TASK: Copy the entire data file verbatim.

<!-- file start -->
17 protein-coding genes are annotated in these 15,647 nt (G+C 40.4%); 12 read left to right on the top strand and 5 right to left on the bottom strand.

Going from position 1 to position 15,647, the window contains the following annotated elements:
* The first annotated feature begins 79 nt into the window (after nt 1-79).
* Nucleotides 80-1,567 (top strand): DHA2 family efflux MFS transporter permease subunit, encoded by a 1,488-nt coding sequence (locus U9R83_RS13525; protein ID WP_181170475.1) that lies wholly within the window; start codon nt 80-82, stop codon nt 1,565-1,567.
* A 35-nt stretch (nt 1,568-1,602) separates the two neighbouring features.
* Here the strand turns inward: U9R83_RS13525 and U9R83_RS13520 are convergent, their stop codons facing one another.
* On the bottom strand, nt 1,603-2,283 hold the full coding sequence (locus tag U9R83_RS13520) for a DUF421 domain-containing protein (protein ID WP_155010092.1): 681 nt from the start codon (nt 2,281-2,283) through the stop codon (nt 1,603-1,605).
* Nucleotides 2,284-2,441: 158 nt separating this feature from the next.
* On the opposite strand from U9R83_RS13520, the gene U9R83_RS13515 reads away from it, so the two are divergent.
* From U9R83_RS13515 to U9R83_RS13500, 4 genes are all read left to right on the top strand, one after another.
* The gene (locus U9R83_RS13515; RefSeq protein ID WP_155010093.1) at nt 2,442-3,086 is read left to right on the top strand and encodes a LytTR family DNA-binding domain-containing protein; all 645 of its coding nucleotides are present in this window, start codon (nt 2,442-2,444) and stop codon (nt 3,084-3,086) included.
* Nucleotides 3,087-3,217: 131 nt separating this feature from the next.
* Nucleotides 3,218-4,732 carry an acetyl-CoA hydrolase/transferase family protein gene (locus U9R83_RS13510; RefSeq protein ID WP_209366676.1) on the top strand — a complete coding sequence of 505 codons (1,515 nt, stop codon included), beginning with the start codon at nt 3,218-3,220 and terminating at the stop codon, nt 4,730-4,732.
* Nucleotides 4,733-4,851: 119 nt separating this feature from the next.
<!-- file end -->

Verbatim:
17 protein-coding genes are annotated in these 15,647 nt (G+C 40.4%); 12 read left to right on the top strand and 5 right to left on the bottom strand.

Going from position 1 to position 15,647, the window contains the following annotated elements:
* The first annotated feature begins 79 nt into the window (after nt 1-79).
* Nucleotides 80-1,567 (top strand): DHA2 family efflux MFS transporter permease subunit, encoded by a 1,488-nt coding sequence (locus U9R83_RS13525; protein ID WP_181170475.1) that lies wholly within the window; start codon nt 80-82, stop codon nt 1,565-1,567.
* A 35-nt stretch (nt 1,568-1,602) separates the two neighbouring features.
* Here the strand turns inward: U9R83_RS13525 and U9R83_RS13520 are convergent, their stop codons facing one another.
* On the bottom strand, nt 1,603-2,283 hold the full coding sequence (locus tag U9R83_RS13520) for a DUF421 domain-containing protein (protein ID WP_155010092.1): 681 nt from the start codon (nt 2,281-2,283) through the stop codon (nt 1,603-1,605).
* Nucleotides 2,284-2,441: 158 nt separating this feature from the next.
* On the opposite strand from U9R83_RS13520, the gene U9R83_RS13515 reads away from it, so the two are divergent.
* From U9R83_RS13515 to U9R83_RS13500, 4 genes are all read left to right on the top strand, one after another.
* The gene (locus U9R83_RS13515; RefSeq protein ID WP_155010093.1) at nt 2,442-3,086 is read left to right on the top strand and encodes a LytTR family DNA-binding domain-containing protein; all 645 of its coding nucleotides are present in this window, start codon (nt 2,442-2,444) and stop codon (nt 3,084-3,086) included.
* Nucleotides 3,087-3,217: 131 nt separating this feature from the next.
* Nucleotides 3,218-4,732 carry an acetyl-CoA hydrolase/transferase family protein gene (locus U9R83_RS13510; RefSeq protein ID WP_209366676.1) on the top strand — a complete coding sequence of 505 codons (1,515 nt, stop codon included), beginning with the start codon at nt 3,218-3,220 and terminating at the stop codon, nt 4,730-4,732.
* Nucleotides 4,733-4,851: 119 nt separating this feature from the next.